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Chancellor faces tough choices to hit spending targets – think tank

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The Chancellor will need to hope for better economic growth or be forced to raise taxes if he's going to achieve his goal of eliminating the fiscal deficit, while ending the squeeze on public spending, according to the Resolution Foundation.

In yesterday’s Spring Statement, the Chancellor hailed the “first sustained fall in debt for 17 years”, claiming two major milestones would be reached next year – a balancing of the current deficit and a fall in debt as a share of GDP. He also suggested that these improving forecasts may prompt some loosening of the public purse strings in the Autumn Budget.

The Resolution Foundation said the economic forecasts remained largely unchanged from last November, but underplayed significant cuts to welfare and departmental spending which are still to come.

The Foundation’s overnight analysis suggests:

  • Welfare cuts –Just a fifth of the over £10bn of welfare cuts announced in 2015 have been implemented so far. The coming year (2018/19) is set to be the second biggest single year of welfare cuts since the crisis (after 2012/13) at £2.5bn. The scale of additional cuts will grow in 2019/20 to £2.7bn as more families are moved onto Universal Credit.
  • Inequality and income – As a result of policies announced since July 2015 the poorest third of households are expected to be an average of £745 a year worse off. In contrast, the richest third are forecast to record an average gain of £140 a year. Projected real household incomes are £1,400 a year lower than forecast back in March 2016.
  • Departmental cuts After a short lull in cuts to day-to-day departmental spending next year, they are set to return from 2019/20 onwards. These include a 12% cut to the Ministry of Justice budget over the next two years, while central government funding of local government is set for a 19% fall. In contrast, DEFRA is set for a 21% ‘Brexit bonus’ next year.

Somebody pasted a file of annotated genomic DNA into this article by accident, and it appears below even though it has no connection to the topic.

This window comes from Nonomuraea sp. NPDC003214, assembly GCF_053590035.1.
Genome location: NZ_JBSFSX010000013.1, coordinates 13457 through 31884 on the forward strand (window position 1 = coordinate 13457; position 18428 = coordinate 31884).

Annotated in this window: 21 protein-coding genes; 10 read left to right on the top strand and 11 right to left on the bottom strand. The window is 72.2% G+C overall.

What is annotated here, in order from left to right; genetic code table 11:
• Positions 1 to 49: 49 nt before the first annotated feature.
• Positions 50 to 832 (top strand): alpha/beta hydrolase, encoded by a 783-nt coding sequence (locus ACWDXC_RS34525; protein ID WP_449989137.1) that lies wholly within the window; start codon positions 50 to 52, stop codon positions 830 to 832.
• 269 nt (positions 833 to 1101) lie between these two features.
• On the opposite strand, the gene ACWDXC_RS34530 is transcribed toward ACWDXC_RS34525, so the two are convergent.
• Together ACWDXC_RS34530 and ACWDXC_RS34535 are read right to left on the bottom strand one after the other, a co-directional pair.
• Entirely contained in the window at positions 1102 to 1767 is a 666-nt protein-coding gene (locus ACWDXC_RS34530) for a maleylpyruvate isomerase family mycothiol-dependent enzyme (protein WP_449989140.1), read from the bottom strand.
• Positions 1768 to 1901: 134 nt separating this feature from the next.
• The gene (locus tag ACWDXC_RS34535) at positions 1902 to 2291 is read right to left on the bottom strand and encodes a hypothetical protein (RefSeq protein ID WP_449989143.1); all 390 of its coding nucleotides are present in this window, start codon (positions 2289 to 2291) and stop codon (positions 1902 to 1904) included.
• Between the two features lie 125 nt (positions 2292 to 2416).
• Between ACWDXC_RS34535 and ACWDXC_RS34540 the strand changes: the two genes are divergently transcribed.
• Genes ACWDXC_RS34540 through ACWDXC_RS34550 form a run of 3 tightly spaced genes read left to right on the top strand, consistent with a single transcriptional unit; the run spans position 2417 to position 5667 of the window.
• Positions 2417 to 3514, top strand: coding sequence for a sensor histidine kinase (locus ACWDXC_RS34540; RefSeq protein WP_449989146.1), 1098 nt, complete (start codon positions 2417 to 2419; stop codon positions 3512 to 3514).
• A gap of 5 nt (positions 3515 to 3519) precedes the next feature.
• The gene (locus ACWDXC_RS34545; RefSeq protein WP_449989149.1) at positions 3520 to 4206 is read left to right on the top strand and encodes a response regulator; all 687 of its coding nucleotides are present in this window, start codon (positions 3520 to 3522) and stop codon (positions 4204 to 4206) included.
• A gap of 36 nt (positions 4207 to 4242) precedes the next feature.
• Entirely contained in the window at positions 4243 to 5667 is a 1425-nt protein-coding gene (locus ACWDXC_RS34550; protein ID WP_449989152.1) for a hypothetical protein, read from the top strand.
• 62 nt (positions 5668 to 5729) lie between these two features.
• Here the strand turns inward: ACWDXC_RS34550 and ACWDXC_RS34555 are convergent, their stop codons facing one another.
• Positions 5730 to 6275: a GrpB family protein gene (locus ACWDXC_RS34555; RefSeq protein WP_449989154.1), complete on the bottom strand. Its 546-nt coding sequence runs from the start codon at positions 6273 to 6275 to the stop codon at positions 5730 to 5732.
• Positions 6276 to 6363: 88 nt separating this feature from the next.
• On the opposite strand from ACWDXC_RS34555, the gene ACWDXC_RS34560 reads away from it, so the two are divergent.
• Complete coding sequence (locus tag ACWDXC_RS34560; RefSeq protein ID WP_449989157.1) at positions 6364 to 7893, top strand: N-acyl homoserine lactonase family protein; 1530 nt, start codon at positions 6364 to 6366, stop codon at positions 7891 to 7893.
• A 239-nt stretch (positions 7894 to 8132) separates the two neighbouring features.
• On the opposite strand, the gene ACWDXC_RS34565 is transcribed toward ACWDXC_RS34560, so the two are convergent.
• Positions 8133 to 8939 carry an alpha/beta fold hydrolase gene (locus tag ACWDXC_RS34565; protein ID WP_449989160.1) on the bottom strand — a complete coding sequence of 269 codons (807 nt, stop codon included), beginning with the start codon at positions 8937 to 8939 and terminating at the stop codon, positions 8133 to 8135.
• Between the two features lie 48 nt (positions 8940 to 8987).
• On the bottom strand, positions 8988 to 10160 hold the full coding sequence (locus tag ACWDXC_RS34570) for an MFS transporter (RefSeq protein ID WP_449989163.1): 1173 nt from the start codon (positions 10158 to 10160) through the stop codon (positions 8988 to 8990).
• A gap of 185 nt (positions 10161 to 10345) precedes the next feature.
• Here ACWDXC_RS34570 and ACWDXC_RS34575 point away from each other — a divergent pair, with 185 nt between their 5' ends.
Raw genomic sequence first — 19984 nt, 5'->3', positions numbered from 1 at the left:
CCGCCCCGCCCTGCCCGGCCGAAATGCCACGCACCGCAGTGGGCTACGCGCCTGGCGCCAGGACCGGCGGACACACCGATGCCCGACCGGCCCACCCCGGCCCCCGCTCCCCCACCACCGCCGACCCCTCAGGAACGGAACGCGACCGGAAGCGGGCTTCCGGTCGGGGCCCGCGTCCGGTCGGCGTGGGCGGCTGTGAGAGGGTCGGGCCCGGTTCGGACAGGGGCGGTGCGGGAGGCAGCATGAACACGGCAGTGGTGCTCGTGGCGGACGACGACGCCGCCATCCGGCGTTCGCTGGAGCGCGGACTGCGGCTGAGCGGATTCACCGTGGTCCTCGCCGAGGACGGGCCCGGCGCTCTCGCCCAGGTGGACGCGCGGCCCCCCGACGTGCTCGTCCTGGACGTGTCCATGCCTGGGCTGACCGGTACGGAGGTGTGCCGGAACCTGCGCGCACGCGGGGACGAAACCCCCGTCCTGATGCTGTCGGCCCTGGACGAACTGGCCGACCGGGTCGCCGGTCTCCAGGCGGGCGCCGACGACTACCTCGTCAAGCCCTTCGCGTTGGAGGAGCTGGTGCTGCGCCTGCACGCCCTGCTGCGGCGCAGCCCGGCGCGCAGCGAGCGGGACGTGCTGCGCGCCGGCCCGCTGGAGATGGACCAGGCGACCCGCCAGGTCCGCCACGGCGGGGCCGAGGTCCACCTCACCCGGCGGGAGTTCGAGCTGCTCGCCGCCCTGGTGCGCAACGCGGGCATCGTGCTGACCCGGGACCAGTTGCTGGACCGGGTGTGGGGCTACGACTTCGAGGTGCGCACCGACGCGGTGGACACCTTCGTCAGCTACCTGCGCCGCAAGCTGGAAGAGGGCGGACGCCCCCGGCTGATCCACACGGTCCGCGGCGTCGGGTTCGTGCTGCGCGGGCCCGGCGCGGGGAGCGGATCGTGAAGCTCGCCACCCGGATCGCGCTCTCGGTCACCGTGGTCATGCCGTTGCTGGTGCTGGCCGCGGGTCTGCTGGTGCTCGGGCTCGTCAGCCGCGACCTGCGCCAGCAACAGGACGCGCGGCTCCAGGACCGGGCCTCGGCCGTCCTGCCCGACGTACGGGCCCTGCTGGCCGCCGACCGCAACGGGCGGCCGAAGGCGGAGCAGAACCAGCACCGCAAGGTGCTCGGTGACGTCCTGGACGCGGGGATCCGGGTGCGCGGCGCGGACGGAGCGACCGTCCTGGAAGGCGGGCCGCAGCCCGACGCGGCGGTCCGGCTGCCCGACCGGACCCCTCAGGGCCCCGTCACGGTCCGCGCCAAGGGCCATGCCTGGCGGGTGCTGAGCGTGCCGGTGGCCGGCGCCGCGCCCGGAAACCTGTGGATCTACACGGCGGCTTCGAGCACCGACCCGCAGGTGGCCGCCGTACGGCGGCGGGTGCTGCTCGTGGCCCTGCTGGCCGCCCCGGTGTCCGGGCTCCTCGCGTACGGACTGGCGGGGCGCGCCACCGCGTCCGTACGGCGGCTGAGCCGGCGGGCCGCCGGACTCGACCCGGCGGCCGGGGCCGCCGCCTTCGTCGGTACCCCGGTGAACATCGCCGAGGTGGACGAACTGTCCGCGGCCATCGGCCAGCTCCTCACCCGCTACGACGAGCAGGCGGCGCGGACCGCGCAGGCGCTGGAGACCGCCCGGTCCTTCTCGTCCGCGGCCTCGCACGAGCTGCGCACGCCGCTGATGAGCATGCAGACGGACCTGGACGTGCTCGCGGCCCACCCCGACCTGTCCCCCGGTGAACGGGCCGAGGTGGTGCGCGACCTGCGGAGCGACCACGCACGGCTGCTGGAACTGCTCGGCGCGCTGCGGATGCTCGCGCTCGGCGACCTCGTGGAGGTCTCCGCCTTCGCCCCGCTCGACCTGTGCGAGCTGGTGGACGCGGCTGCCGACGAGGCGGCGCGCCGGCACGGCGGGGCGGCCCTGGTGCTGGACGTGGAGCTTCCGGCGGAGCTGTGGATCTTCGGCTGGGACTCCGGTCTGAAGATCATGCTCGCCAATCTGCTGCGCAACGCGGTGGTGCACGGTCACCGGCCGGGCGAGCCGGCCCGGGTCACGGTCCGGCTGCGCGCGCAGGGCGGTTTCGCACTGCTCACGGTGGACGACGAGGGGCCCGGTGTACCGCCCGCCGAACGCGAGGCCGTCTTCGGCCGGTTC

• The next spending review – Choosing not to feed higher inflation through to day-to-day departmental spending in the period beyond the current Spending Review has contributed to the Chancellor’s better borrowing outlook in 2022/23. However, it also means yesterday’s statement marked a further small real-terms spending cut.
  • Meeting the fiscal objective – The Chancellor is still forecast to be borrowing 0.9% of GDP in 2022/23. Eliminating it by 2025/26 as originally intended would require a speeding up of departmental spending cuts in the next parliament. The OBR said that even delaying it until 2027/28 would require per capita departmental spending to fall in real terms in each year.

Torsten Bell, director of the Resolution Foundation, said: “With the elimination of the current deficit and debt falling next year, Britain is set to pass two major milestones on its long austerity journey since the financial crisis. But the end of the tunnel is still a decade away, and significant obstacles remain before the final destination is reached.

“Steering past these obstacles will require the Chancellor to make some tough choices that he avoided setting out yesterday lest he spoil the upbeat mood. Delivering significant reductions in debt while softening currently planned spending cuts to come will require either tax rises or for Britain to heed the Chancellor’s call to ‘beat the forecasts’. Planning for the former, while hoping for the latter might be a sensible approach for the years ahead.”

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